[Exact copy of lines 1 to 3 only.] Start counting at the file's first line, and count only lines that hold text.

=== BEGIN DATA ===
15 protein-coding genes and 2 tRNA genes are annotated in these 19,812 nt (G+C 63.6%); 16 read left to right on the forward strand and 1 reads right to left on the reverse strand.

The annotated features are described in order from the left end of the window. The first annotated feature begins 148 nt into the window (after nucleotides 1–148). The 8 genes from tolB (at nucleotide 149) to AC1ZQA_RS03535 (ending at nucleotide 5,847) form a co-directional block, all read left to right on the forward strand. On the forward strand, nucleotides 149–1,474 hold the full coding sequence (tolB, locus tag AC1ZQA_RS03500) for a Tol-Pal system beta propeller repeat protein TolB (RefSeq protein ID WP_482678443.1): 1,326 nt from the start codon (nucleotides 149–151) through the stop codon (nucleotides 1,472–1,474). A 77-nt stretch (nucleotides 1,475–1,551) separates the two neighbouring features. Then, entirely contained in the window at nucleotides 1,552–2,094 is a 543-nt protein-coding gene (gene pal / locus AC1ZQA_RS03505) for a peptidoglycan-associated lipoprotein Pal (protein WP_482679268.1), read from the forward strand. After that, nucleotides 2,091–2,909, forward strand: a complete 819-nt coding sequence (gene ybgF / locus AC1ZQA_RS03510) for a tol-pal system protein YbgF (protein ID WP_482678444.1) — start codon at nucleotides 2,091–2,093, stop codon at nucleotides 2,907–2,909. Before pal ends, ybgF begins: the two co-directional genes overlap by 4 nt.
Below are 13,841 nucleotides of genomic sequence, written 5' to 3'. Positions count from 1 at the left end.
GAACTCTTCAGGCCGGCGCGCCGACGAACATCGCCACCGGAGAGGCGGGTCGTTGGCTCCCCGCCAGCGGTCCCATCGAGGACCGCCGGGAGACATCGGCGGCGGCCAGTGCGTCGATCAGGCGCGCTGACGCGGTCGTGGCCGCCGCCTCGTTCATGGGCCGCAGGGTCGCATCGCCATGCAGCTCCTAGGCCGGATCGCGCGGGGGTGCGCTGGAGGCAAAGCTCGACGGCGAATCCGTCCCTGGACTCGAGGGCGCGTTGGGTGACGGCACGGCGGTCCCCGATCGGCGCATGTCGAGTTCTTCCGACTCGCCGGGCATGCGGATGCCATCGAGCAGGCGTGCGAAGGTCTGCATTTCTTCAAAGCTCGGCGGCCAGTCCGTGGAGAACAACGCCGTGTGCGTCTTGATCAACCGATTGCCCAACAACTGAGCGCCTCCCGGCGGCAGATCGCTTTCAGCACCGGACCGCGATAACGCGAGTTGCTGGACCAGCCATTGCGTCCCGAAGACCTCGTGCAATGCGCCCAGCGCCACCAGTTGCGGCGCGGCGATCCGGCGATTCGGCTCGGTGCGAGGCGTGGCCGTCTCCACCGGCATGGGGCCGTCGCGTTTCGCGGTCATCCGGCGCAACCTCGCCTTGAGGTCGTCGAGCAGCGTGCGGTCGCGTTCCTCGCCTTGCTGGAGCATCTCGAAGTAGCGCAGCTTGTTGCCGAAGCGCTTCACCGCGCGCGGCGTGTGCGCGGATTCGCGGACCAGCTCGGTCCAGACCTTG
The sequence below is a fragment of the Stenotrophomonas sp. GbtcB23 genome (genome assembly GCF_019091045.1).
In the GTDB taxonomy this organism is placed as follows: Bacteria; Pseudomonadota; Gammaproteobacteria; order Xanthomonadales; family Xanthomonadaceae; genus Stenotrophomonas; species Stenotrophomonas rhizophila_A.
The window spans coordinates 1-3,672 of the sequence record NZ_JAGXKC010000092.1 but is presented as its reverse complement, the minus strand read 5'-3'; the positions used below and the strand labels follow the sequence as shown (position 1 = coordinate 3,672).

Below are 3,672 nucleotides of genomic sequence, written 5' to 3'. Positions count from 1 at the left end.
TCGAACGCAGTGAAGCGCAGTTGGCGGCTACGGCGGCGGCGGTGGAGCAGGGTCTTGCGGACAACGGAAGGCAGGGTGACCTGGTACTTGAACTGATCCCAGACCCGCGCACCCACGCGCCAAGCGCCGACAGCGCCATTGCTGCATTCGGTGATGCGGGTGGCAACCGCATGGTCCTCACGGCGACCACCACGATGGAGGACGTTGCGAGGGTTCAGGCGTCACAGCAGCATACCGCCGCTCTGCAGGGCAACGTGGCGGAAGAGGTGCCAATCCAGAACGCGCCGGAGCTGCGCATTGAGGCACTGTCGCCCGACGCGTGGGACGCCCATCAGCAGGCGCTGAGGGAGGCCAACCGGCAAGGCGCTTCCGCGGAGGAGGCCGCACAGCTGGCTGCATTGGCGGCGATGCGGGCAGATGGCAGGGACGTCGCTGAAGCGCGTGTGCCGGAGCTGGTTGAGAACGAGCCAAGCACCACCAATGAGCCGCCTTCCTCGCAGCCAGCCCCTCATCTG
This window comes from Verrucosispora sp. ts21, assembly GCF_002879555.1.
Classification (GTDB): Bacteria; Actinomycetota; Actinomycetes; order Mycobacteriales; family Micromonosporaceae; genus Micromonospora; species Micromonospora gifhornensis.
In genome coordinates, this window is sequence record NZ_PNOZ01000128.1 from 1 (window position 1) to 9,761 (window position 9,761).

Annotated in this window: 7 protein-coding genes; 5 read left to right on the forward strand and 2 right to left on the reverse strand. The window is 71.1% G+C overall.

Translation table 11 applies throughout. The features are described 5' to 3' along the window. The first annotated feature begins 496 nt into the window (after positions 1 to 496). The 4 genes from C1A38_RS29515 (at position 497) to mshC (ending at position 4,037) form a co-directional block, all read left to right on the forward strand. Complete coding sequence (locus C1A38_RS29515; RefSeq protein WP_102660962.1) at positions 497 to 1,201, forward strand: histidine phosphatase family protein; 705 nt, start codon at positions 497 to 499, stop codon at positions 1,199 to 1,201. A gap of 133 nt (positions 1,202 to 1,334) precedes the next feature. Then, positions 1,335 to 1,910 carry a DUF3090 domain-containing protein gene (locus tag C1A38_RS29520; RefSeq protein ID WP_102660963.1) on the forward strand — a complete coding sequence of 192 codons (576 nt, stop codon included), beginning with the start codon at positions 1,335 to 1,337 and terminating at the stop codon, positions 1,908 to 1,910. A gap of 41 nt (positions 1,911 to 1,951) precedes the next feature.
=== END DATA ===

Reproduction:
15 protein-coding genes and 2 tRNA genes are annotated in these 19,812 nt (G+C 63.6%); 16 read left to right on the forward strand and 1 reads right to left on the reverse strand.

The annotated features are described in order from the left end of the window. The first annotated feature begins 148 nt into the window (after nucleotides 1–148). The 8 genes from tolB (at nucleotide 149) to AC1ZQA_RS03535 (ending at nucleotide 5,847) form a co-directional block, all read left to right on the forward strand. On the forward strand, nucleotides 149–1,474 hold the full coding sequence (tolB, locus tag AC1ZQA_RS03500) for a Tol-Pal system beta propeller repeat protein TolB (RefSeq protein ID WP_482678443.1): 1,326 nt from the start codon (nucleotides 149–151) through the stop codon (nucleotides 1,472–1,474). A 77-nt stretch (nucleotides 1,475–1,551) separates the two neighbouring features. Then, entirely contained in the window at nucleotides 1,552–2,094 is a 543-nt protein-coding gene (gene pal / locus AC1ZQA_RS03505) for a peptidoglycan-associated lipoprotein Pal (protein WP_482679268.1), read from the forward strand. After that, nucleotides 2,091–2,909, forward strand: a complete 819-nt coding sequence (gene ybgF / locus AC1ZQA_RS03510) for a tol-pal system protein YbgF (protein ID WP_482678444.1) — start codon at nucleotides 2,091–2,093, stop codon at nucleotides 2,907–2,909. Before pal ends, ybgF begins: the two co-directional genes overlap by 4 nt.
Below are 13,841 nucleotides of genomic sequence, written 5' to 3'. Positions count from 1 at the left end.